Could the trendy concept of minimalism advance our efforts to save the planet? You may have heard of American authors and speakers “The Minimalists”; Marie Kondo, the author of “The Life Changing Magic of Tidying Up”; and David’s Bruno’s Project 333, which introduces minimalist fashion. Minimalism is the idea that we should own fewer things and only own things that add value to our lives.
Most of the products we buy have been made using synthetic materials using copious amounts of energy during their rather short life cycle. Consumerism has hit an all-time high. Sarah Ripper at Uplift states, “People are buying 400% more clothes than they did 20 years ago, and the environmental impact is staggering”. Furthermore, it is evident that western countries consume far more than poorer countries.
Consuming less seems like it might be a reasonable solution; however, some argue that minimalism may only be for the affluent. Kyle Chaka from the New York Times says that refugees who have had past experiences where things were taken from them might put a different value on keeping things. Or even our grandparents who have had objects passed down from generation to generation will not so willingly get rid of things.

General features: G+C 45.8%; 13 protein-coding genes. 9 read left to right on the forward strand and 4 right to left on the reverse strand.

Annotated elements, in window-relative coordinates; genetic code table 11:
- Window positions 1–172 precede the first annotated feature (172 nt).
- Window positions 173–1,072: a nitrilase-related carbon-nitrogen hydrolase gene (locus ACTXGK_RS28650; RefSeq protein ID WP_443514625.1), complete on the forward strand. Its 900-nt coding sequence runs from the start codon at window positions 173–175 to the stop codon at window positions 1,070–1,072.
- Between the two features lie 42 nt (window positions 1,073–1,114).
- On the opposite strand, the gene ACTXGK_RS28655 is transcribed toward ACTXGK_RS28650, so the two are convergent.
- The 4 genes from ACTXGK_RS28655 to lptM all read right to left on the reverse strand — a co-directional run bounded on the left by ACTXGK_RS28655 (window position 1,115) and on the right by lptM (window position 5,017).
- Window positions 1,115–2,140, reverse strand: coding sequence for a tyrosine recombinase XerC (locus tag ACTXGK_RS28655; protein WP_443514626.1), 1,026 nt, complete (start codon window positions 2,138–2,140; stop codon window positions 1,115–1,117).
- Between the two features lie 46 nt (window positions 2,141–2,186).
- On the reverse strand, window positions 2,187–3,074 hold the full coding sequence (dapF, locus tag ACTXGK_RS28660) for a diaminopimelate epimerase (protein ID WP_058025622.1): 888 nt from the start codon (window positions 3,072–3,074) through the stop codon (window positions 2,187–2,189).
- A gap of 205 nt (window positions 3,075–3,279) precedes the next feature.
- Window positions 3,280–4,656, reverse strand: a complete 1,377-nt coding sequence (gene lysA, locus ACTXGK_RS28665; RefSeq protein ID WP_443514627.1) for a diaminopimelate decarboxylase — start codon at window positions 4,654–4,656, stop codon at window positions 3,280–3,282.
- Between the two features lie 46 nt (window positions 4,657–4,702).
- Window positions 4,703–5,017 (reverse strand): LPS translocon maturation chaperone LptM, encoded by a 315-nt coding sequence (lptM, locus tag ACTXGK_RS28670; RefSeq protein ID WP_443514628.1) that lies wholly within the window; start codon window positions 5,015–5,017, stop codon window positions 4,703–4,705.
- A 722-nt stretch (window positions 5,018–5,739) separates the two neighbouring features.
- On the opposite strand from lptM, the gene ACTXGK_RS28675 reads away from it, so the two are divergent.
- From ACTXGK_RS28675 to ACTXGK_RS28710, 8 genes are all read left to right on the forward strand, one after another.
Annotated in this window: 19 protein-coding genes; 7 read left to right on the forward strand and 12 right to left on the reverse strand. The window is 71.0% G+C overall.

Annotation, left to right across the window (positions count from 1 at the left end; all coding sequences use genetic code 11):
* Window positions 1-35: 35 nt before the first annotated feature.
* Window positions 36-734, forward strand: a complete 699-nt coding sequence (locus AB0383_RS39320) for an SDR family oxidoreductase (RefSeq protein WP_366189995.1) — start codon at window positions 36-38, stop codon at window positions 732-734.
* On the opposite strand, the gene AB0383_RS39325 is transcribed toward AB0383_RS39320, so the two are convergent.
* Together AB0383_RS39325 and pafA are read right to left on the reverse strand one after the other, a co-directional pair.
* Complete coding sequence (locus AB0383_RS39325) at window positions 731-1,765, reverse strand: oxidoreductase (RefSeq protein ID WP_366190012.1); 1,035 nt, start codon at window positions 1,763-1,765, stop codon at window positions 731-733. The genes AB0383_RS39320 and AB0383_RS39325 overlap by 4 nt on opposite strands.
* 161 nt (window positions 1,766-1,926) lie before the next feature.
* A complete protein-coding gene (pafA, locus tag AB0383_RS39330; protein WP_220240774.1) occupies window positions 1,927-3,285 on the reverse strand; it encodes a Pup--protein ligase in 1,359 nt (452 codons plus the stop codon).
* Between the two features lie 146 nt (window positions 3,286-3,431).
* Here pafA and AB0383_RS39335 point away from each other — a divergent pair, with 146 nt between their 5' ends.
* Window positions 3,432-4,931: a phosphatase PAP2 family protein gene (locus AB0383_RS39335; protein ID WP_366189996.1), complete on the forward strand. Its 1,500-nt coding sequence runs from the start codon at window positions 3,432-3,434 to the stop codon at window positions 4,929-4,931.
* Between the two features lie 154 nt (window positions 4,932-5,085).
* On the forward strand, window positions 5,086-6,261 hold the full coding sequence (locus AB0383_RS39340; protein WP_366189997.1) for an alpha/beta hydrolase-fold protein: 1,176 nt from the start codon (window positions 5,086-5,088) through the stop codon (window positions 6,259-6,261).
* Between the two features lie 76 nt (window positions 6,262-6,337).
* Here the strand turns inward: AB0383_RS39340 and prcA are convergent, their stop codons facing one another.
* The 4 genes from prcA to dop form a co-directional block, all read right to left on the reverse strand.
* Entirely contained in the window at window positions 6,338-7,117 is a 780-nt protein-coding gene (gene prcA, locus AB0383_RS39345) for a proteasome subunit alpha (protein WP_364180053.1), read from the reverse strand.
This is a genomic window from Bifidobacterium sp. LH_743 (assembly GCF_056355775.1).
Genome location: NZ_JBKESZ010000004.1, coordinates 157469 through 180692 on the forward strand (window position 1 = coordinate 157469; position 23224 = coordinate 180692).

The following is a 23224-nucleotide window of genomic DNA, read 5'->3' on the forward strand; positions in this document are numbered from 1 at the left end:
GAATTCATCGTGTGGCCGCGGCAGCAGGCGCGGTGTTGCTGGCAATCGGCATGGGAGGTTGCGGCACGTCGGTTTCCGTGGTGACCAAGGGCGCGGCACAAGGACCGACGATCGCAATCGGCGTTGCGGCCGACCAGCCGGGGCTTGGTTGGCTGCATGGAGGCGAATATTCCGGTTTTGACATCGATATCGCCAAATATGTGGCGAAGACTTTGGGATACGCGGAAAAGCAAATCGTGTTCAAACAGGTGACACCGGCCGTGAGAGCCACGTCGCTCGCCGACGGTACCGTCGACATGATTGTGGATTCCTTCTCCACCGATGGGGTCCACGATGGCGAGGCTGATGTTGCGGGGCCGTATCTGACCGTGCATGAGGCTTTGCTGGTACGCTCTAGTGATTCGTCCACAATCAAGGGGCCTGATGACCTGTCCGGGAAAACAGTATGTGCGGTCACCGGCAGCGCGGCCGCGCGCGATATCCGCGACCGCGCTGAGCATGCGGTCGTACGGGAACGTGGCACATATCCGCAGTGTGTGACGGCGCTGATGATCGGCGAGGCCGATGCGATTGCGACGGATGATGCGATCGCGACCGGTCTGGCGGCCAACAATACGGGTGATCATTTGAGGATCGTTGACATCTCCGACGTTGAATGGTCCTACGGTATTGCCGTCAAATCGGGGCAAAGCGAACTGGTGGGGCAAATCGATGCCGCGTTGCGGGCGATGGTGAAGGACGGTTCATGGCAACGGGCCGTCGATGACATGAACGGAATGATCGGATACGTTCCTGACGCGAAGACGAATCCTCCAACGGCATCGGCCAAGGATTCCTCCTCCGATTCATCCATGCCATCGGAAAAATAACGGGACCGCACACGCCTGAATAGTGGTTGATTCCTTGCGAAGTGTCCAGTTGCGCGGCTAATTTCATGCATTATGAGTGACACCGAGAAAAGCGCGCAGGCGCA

I personally follow a more minimalist lifestyle. I think buying less has many positive benefits, some which include saving money; purchasing more durable, high-quality products; and having less clutter in your home. In my case, it has also made moving across the world significantly easier.
Our society often places extremes on trends such as minimalism, which make it less appealing or more controversial. Society has portrayed “minimalism” as this extreme of living in an empty room with very few things. Minimalism, much like any other lifestyle choice, is whatever you make it to be.
Minimalism aside, I think a bigger question we must ask during this time of environmental crisis is: How are our products are being made? And how can we vote with our dollars? Buying less could be a step in the right direction, but we must also make sure that we are buying things that are environmentally friendly, durable, and sustainable.
Do you think minimalism is a potential solution for environmental change?
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